At 45°C, the saturated steam pressure is 0.096 barA and the gross enthalpy of steam is 2582.45 kj/kg. That means the amount of enthalpy embedded in that amount of steam is 129122500 kJ. While the amount ice added to it at the Condenser is 7000 kg/hr and the amount of cooling just as the latent heat of freezing that they can deliver is 2352000 kJ. Therefore the gross enthalpy after introducing the cooling is 12670500 kJ and dividing that with 50000 kg means 2535.41 kj/kg. That is the enthalpy level of steam at 19°C and 0.022 barA pressure.

@pranj5 go ahead and calculate all necessary parameters and the plug into the linked calculator I provided above (http://www.faculty.virginia.edu/ribando/modules/xls/Thermodynamics/). This will help you determine the cycle efficiency, and you should be able to modify numbers to see the effect of changing certain parameters.

In simple terms, all you need to do is determine the fluid state at process steps 1-4 in the Rankine cycle, once you have those you have everything you need to easily calculate efficiency.

I'm finding it hard to believe this is a real project ...OP says .." 142 ton of ice at 0°C per day i.e. 5.923 ton ice at 0°C per hour has been continuously added to the Condenser..." just how would you do that in practical terms ... even if surrounded by snow this has to be mechanically moved to the condenser ...how would you do that? ...the cost would never be covered by the slight increase in efficiency ... if piping in the 'cold' with antifreeze via a heat exchanger the pipes would need to be constantly moved as the snow melted, also the heat transfer would be too slow ...pumping costs ...

pranj5 said:
Just calculated it and found that just the latent heat of vaporisation of the amount of ice will bring the temperature to 20°C level and the pressure will be 0.023 barA.
Vaporization? Do you mean fusion or are you actually thinking of vaporizing the water after you melt the ice? I'm not sure how you would even do that and if you did it would certainly interfere with the functioning of the condenser instead of just augmenting it.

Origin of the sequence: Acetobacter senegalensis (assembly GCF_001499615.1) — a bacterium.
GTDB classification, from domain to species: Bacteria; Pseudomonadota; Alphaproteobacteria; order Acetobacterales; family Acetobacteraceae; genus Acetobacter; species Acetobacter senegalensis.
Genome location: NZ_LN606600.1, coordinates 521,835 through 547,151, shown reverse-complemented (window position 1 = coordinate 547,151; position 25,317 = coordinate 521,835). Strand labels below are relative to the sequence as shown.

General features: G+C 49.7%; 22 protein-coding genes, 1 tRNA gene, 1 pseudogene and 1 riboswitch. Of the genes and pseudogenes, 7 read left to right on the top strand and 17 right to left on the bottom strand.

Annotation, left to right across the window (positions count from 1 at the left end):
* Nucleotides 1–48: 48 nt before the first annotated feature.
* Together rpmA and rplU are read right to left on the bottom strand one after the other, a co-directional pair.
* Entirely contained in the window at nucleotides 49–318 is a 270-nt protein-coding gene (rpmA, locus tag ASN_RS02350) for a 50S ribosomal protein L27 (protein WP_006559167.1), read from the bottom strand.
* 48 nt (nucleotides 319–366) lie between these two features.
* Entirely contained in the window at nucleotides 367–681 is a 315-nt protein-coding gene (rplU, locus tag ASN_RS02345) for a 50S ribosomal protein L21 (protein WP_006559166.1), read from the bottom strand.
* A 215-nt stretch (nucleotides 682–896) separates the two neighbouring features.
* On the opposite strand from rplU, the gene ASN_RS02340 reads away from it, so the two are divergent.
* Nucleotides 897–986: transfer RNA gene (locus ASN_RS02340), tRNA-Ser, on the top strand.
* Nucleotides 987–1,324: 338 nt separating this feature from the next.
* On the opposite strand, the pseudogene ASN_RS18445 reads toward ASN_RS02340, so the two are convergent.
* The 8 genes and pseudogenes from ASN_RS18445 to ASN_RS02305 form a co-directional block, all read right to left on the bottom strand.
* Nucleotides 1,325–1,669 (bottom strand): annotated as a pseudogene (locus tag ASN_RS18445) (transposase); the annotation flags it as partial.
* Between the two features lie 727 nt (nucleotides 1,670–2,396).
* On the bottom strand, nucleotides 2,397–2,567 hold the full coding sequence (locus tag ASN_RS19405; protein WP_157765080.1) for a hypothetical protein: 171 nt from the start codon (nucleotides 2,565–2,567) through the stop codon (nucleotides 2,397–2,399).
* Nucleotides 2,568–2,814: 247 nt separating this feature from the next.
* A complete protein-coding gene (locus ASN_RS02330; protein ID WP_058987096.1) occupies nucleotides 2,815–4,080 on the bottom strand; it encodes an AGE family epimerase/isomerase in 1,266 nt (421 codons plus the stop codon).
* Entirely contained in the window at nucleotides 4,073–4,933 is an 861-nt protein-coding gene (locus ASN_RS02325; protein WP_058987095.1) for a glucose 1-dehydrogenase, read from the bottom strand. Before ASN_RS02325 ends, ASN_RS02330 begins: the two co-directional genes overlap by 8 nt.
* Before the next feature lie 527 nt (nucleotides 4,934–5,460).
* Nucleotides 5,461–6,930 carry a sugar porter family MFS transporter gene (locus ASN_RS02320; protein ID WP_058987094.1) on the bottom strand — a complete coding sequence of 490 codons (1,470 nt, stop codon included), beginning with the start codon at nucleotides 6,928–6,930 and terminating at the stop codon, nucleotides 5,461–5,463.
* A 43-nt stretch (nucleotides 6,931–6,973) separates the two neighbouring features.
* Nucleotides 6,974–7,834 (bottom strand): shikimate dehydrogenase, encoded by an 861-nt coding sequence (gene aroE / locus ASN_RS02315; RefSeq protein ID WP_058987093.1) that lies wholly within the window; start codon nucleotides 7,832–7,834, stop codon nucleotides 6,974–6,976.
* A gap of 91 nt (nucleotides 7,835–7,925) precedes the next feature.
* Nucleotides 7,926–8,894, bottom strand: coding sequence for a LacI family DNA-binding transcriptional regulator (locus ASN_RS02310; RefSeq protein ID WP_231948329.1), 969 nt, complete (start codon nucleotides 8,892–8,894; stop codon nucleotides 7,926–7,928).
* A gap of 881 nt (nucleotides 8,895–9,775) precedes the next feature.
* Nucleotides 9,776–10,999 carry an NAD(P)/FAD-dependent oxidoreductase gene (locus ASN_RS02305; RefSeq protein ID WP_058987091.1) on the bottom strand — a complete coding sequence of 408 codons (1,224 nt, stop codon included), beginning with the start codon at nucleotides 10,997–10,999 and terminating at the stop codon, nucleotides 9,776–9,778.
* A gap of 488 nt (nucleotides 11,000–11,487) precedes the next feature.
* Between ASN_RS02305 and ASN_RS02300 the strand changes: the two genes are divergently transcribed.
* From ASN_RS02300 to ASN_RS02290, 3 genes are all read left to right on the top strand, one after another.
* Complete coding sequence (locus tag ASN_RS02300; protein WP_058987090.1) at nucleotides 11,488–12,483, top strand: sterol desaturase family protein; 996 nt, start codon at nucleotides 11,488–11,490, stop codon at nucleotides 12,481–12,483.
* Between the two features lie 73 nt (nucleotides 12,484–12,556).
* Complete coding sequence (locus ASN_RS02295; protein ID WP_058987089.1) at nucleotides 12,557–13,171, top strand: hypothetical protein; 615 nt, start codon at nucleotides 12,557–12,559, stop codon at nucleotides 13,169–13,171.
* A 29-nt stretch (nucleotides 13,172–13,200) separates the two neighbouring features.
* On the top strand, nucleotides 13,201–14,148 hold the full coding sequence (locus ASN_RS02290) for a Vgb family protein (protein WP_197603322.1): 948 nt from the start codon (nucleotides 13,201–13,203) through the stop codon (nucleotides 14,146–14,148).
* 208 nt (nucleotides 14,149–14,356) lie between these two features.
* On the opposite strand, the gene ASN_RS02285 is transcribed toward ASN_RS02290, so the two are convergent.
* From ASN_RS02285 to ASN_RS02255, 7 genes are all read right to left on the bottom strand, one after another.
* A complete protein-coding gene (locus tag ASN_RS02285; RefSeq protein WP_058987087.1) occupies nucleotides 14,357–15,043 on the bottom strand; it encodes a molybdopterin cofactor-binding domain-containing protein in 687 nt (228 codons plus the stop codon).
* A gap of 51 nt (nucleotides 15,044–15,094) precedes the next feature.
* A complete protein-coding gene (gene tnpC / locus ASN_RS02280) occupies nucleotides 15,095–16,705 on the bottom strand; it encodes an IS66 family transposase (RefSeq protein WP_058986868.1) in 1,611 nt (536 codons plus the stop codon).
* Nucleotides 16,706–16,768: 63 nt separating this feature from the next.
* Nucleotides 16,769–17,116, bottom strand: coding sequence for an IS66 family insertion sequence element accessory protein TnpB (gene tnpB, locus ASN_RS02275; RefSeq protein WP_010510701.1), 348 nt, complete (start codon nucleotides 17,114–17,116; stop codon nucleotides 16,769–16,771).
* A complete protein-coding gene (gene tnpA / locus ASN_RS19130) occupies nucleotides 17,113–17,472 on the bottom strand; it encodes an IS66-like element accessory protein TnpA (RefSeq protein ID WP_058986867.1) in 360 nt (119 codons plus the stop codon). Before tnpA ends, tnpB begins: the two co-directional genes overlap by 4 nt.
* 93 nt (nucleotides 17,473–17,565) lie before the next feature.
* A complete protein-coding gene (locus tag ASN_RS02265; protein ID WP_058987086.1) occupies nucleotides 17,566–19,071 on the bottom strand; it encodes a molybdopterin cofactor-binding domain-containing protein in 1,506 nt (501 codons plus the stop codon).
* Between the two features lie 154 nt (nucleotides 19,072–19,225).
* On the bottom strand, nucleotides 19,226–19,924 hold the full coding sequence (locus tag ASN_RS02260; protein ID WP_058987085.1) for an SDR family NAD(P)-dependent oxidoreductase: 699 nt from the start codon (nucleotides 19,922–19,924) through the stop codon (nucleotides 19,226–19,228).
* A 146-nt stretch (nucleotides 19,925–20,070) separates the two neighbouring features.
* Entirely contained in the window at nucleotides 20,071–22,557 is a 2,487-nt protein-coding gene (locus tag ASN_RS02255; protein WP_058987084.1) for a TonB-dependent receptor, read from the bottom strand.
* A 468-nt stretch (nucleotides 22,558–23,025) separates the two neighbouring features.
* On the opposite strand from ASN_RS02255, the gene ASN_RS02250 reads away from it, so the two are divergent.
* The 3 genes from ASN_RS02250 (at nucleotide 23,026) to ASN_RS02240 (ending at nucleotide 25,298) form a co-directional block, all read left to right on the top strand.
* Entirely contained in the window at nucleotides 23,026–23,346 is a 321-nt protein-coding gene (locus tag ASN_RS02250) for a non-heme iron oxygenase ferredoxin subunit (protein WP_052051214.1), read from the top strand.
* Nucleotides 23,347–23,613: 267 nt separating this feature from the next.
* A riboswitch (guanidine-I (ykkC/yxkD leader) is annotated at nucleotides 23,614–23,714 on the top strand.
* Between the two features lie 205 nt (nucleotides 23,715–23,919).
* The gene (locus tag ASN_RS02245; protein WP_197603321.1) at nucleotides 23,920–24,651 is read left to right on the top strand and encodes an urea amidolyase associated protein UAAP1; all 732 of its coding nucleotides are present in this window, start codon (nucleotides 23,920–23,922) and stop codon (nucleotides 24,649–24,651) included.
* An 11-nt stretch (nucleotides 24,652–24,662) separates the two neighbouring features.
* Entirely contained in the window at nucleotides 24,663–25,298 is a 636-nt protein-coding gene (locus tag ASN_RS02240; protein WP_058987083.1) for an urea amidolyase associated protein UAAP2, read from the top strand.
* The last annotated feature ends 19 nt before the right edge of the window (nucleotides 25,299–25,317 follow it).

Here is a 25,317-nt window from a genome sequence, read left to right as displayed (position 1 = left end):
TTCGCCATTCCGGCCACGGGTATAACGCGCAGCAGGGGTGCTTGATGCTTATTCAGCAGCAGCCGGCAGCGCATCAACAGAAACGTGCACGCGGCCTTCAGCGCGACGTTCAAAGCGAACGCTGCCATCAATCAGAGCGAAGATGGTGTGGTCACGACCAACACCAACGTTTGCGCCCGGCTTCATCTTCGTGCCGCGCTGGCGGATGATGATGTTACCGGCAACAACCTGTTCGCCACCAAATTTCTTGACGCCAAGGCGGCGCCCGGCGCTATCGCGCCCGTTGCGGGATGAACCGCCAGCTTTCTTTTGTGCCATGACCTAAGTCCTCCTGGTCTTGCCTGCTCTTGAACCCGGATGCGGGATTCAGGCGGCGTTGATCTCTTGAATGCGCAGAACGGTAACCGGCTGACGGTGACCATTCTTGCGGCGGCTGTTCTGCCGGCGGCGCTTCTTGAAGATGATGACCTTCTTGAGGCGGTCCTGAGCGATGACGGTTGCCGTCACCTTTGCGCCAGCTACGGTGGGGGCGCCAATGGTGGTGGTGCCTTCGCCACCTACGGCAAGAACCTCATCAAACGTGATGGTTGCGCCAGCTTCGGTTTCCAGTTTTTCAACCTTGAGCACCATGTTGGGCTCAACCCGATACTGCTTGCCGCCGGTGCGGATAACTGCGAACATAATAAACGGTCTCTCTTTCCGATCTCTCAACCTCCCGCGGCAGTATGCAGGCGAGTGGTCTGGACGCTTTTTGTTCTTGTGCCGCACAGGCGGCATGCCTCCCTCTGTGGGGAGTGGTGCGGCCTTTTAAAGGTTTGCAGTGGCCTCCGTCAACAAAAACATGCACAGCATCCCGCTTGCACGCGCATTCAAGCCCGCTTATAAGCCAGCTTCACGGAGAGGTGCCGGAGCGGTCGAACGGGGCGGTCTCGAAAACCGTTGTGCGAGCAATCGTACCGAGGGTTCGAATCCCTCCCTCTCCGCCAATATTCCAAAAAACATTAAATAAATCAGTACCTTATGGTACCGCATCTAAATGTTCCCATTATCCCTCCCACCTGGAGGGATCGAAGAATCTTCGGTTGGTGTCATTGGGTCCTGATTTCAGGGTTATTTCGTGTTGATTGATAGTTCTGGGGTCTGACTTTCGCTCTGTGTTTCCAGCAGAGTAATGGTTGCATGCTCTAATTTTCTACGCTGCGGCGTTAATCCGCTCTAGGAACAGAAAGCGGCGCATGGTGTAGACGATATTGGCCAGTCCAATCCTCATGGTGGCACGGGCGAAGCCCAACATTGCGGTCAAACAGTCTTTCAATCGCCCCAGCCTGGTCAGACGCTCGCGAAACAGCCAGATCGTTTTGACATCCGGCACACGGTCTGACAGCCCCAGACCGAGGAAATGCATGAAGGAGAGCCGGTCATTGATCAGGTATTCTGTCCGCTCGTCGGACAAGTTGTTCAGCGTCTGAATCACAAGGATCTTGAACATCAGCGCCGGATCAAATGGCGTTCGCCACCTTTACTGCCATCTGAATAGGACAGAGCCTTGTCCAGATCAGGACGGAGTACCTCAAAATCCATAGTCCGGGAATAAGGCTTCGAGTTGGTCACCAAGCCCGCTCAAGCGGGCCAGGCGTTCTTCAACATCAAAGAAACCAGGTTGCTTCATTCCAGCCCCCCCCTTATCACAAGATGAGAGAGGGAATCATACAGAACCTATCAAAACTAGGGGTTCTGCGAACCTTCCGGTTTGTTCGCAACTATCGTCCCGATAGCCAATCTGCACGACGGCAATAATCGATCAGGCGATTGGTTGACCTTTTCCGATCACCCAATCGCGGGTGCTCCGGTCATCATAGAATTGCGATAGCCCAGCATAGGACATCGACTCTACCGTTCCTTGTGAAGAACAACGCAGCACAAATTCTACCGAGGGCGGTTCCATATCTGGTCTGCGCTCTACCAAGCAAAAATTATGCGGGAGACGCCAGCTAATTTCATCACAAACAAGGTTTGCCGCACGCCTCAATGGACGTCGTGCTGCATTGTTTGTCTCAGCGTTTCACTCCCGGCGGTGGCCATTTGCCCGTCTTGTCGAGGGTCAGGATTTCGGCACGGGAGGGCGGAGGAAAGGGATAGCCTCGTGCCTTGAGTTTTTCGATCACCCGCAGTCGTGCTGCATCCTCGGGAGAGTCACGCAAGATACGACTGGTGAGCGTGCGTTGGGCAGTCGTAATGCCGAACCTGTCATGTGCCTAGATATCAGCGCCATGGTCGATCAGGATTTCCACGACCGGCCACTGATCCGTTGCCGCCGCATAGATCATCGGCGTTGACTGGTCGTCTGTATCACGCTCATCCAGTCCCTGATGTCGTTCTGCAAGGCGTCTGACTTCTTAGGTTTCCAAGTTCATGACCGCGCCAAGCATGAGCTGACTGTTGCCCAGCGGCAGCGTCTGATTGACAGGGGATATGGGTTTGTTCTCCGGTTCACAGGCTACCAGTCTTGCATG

If you actually just calculated using the latent heat of fusion, I think there might be something wrong with the calc: I got a much different answer. Can you post what, exactly, you did?

@pranj5 any updates? I'd like to see your calculations regarding the Rankine process you're hoping to modify...

## 1. How does applying cooling at the condenser improve efficiency?

When cooling is applied at the condenser, it helps to lower the temperature of the refrigerant vapor, which allows it to condense more easily. This condensed liquid is then able to release heat more efficiently, resulting in a more efficient cooling process.

## 2. What are the different methods of cooling used at the condenser?

There are several methods of cooling that can be used at the condenser, including air cooling, water cooling, and evaporative cooling. Each method has its own advantages and is chosen based on factors such as cost, availability, and efficiency.

## 3. Can applying cooling at the condenser impact the system's overall performance?

Yes, applying cooling at the condenser can greatly impact the overall performance of the cooling system. By ensuring that the refrigerant is properly condensed, the system can work more efficiently and effectively, resulting in better cooling performance.

## 4. How does the type of refrigerant impact the need for cooling at the condenser?

The type of refrigerant being used can have a significant impact on the need for cooling at the condenser. Some refrigerants require more cooling to effectively condense, while others may require less. It is important to consider the specific needs of the refrigerant when determining the cooling method for the condenser.

## 5. What are the potential consequences of not applying cooling at the condenser?

If cooling is not applied at the condenser, the refrigerant may not be able to properly condense, resulting in reduced cooling efficiency. This can lead to higher energy consumption and potentially damage to the cooling system. It is important to ensure proper cooling at the condenser to maintain the overall performance and longevity of the system.